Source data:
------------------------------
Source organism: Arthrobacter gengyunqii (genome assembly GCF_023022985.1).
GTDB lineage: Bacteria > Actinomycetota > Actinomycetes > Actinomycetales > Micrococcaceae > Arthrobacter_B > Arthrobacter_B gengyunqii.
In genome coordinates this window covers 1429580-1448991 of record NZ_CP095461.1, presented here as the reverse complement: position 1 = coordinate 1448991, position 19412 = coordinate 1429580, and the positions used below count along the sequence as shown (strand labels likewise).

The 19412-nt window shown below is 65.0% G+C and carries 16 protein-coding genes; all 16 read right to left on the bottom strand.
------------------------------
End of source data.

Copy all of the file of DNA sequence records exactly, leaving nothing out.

Source organism: Arthrobacter gengyunqii (genome assembly GCF_023022985.1).
GTDB lineage: Bacteria > Actinomycetota > Actinomycetes > Actinomycetales > Micrococcaceae > Arthrobacter_B > Arthrobacter_B gengyunqii.
In genome coordinates this window covers 1429580-1448991 of record NZ_CP095461.1, presented here as the reverse complement: position 1 = coordinate 1448991, position 19412 = coordinate 1429580, and the positions used below count along the sequence as shown (strand labels likewise).

The 19412-nt window shown below is 65.0% G+C and carries 16 protein-coding genes; all 16 read right to left on the bottom strand.